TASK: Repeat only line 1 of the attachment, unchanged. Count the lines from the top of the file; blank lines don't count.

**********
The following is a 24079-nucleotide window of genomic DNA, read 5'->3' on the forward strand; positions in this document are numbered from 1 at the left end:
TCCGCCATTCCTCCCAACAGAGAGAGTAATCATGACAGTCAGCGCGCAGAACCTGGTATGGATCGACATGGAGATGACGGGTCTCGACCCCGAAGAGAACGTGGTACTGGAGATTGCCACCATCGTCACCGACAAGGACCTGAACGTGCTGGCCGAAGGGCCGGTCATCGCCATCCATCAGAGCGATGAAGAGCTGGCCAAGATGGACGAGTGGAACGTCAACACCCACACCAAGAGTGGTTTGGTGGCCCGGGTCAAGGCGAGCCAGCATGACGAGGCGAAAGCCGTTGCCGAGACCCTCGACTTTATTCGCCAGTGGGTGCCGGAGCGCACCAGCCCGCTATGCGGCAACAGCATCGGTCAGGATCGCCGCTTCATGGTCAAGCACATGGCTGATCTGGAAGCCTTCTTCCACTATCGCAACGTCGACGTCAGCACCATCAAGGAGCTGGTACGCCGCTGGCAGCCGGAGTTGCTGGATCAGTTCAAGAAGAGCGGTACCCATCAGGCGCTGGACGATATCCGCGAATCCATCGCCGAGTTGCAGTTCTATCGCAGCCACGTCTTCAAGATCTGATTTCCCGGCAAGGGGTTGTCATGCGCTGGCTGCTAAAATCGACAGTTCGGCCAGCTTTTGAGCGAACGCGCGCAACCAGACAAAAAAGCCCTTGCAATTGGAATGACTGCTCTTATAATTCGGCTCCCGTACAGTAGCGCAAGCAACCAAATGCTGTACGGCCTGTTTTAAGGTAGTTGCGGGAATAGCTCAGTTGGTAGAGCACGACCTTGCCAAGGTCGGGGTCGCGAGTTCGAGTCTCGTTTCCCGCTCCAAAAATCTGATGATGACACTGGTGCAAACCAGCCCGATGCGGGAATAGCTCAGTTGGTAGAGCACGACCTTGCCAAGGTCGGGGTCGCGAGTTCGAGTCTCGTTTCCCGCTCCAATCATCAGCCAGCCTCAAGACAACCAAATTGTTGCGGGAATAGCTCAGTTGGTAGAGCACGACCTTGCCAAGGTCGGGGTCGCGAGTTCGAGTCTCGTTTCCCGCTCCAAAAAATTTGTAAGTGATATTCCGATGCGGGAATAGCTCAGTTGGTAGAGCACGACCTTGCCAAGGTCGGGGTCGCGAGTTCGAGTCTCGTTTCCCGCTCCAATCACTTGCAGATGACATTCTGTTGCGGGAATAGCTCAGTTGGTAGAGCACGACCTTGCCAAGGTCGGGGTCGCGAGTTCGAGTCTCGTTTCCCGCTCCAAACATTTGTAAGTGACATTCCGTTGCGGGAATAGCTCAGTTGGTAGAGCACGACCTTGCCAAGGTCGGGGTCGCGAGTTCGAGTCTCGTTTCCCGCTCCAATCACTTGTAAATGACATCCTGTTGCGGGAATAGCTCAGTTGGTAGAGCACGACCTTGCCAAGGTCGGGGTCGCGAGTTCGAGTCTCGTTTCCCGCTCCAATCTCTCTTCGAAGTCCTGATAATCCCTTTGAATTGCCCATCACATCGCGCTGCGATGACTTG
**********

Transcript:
The following is a 24079-nucleotide window of genomic DNA, read 5'->3' on the forward strand; positions in this document are numbered from 1 at the left end: